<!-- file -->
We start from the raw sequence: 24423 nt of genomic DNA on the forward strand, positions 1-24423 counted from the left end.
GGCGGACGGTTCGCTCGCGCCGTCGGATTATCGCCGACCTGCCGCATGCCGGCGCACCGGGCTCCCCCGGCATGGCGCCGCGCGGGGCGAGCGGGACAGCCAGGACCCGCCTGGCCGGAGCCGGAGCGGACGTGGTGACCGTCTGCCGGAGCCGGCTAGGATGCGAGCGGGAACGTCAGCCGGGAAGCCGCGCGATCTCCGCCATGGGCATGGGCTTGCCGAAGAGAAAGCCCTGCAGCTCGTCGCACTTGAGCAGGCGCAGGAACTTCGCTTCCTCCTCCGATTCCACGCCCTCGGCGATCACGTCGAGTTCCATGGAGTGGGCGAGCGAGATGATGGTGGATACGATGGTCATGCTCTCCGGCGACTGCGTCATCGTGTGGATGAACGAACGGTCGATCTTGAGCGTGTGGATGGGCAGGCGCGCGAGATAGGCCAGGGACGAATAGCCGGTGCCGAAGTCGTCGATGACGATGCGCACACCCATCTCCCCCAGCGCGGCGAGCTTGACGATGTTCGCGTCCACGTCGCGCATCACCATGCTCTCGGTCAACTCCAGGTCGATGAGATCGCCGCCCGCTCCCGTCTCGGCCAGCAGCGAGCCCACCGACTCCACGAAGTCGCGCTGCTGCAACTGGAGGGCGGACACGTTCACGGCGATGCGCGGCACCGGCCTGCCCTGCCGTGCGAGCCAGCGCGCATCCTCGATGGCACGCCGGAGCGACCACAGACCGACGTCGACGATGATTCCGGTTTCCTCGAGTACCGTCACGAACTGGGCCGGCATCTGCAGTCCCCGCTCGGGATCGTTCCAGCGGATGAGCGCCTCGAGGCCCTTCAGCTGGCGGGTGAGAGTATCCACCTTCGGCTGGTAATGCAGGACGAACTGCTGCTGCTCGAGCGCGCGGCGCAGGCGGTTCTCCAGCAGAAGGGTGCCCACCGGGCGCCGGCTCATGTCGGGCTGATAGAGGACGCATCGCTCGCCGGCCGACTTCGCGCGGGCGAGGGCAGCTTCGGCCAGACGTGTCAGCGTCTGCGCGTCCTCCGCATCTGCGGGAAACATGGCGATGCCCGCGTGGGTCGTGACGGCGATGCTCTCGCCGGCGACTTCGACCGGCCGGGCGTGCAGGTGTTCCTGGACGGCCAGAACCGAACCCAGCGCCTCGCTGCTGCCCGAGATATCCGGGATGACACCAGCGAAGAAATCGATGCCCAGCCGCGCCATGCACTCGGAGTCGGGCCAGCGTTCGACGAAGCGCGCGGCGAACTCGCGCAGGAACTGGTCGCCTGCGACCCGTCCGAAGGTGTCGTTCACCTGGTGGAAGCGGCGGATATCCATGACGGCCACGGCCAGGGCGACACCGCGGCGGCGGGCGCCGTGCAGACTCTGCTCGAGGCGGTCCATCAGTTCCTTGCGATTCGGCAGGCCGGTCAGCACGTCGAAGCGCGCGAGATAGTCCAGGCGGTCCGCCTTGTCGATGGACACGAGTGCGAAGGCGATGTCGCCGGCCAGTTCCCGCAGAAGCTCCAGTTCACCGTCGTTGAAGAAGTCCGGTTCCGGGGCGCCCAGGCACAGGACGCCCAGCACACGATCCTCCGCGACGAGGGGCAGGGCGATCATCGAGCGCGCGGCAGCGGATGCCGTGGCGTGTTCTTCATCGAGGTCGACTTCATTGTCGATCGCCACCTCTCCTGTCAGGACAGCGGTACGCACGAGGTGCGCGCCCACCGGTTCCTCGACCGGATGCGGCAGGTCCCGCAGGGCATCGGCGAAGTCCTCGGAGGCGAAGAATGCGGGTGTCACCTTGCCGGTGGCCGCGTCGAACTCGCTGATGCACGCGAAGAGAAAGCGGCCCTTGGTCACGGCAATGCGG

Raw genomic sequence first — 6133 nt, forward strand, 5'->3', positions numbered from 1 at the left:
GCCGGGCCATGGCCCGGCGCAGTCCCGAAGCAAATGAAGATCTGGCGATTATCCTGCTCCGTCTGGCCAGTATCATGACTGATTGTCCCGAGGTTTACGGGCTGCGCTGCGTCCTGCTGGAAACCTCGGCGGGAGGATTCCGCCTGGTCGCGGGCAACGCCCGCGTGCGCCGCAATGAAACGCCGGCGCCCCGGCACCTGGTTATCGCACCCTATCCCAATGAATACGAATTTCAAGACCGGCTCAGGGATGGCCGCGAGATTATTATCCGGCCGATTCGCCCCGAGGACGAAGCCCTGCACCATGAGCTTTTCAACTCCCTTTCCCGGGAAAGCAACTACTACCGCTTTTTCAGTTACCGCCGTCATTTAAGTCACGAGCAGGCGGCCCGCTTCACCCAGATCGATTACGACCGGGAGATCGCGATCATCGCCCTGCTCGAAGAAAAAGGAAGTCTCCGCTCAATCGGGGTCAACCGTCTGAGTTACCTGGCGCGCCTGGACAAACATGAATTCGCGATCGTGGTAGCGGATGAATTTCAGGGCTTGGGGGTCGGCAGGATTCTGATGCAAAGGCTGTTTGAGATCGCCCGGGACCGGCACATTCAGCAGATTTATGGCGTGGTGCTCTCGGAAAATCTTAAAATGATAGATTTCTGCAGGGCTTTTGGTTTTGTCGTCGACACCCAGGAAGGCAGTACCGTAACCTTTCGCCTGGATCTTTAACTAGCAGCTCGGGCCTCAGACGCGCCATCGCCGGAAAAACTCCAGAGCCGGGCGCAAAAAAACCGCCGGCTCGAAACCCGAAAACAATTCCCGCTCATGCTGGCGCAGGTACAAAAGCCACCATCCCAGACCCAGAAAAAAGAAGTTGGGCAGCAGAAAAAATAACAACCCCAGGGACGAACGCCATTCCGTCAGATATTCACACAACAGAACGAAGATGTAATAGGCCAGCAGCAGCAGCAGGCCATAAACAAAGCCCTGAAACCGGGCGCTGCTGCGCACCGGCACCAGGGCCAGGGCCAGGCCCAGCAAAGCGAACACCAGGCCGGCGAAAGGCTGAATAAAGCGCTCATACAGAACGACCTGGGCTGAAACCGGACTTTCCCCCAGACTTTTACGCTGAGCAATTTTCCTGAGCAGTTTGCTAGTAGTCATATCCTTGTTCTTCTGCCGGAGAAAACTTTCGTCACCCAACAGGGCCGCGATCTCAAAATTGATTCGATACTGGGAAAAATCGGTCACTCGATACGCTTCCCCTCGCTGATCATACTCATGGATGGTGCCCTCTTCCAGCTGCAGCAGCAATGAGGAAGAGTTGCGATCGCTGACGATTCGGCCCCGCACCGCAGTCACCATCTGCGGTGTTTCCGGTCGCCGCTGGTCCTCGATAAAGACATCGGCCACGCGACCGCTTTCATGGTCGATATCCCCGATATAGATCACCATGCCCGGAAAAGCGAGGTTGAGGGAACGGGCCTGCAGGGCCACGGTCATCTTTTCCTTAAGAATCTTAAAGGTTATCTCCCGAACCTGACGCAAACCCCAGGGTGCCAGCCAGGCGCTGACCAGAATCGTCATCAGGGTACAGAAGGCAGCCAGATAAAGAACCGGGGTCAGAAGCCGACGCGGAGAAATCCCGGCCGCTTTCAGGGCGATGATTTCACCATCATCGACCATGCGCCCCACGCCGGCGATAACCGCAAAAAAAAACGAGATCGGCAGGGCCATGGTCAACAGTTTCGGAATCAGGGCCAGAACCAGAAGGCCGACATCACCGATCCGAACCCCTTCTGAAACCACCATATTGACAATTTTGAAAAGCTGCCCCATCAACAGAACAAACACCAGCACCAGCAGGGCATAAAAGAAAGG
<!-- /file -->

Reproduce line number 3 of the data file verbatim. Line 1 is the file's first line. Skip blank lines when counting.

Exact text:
Raw genomic sequence first — 6133 nt, forward strand, 5'->3', positions numbered from 1 at the left: